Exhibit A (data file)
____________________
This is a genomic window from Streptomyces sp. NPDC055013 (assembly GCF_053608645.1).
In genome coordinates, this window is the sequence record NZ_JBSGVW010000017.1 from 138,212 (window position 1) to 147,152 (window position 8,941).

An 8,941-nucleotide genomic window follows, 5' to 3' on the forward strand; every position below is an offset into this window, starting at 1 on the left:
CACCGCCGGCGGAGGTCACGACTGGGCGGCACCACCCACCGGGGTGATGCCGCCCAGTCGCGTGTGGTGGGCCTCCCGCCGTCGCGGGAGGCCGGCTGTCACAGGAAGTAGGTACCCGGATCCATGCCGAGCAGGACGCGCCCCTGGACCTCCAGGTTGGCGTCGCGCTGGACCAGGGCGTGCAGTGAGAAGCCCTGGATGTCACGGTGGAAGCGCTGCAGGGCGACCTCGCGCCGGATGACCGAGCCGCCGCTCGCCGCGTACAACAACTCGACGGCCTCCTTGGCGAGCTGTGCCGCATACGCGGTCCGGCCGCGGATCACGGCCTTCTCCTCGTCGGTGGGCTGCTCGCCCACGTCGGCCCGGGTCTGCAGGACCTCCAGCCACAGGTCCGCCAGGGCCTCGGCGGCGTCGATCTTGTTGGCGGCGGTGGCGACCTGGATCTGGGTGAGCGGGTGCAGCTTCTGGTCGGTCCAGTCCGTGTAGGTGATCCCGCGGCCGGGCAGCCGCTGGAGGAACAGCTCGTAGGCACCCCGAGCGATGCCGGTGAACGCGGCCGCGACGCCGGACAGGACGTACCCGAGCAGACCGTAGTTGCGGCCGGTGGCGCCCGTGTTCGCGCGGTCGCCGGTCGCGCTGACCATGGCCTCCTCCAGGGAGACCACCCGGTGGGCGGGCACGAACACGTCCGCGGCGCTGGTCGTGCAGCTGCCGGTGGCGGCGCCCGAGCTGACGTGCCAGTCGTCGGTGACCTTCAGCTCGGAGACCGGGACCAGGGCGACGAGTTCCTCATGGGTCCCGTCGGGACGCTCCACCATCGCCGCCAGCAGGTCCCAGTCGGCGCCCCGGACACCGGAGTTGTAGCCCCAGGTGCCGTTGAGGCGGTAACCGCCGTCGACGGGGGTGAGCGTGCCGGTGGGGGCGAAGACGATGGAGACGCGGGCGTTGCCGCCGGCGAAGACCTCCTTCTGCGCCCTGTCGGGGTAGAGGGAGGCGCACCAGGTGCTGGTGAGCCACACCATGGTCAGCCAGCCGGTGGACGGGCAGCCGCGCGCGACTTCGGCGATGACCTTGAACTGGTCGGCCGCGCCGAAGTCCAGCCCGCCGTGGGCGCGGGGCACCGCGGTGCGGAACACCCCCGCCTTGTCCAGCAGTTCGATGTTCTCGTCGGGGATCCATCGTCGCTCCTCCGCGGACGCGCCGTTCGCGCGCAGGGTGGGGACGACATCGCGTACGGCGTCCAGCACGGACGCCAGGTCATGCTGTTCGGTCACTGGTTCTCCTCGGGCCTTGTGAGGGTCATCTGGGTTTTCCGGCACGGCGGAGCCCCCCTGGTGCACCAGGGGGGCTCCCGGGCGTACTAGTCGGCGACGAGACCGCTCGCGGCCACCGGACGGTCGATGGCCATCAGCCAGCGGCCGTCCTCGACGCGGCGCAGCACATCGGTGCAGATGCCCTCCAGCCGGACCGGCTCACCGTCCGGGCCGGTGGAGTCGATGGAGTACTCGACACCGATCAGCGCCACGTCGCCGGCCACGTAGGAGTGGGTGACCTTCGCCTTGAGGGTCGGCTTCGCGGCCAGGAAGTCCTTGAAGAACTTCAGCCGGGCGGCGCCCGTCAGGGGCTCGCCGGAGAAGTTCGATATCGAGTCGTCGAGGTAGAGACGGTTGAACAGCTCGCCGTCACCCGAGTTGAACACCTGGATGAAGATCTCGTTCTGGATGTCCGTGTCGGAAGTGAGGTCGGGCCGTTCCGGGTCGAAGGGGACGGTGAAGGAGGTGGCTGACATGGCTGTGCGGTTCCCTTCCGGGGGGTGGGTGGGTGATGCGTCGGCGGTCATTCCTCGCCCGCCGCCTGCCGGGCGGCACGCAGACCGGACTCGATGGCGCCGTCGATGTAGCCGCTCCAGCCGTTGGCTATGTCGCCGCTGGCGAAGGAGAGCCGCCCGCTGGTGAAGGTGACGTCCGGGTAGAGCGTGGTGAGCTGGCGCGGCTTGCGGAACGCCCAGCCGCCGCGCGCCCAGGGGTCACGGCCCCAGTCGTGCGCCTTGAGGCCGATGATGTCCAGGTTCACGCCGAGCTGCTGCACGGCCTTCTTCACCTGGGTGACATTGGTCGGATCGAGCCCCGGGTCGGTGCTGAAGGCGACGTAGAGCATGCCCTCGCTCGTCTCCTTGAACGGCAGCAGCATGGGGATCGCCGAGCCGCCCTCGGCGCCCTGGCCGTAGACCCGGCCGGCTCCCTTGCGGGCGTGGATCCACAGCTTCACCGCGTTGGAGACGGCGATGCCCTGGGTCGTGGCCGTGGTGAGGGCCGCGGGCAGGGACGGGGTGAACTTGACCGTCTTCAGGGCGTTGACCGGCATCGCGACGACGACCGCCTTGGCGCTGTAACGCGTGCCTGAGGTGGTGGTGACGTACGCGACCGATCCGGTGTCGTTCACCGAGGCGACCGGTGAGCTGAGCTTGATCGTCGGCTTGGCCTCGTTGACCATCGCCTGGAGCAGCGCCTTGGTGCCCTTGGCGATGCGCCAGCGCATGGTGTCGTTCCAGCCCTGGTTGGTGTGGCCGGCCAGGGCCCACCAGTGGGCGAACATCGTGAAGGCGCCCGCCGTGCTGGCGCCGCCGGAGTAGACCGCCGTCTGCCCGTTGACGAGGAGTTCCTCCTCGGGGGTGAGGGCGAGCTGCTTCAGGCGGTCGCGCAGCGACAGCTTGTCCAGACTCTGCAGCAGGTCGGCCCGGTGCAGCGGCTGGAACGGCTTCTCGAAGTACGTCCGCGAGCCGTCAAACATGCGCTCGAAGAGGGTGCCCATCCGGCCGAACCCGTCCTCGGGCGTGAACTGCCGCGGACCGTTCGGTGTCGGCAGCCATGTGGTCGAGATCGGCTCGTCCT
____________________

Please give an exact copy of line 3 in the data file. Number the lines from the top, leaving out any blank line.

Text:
An 8,941-nucleotide genomic window follows, 5' to 3' on the forward strand; every position below is an offset into this window, starting at 1 on the left: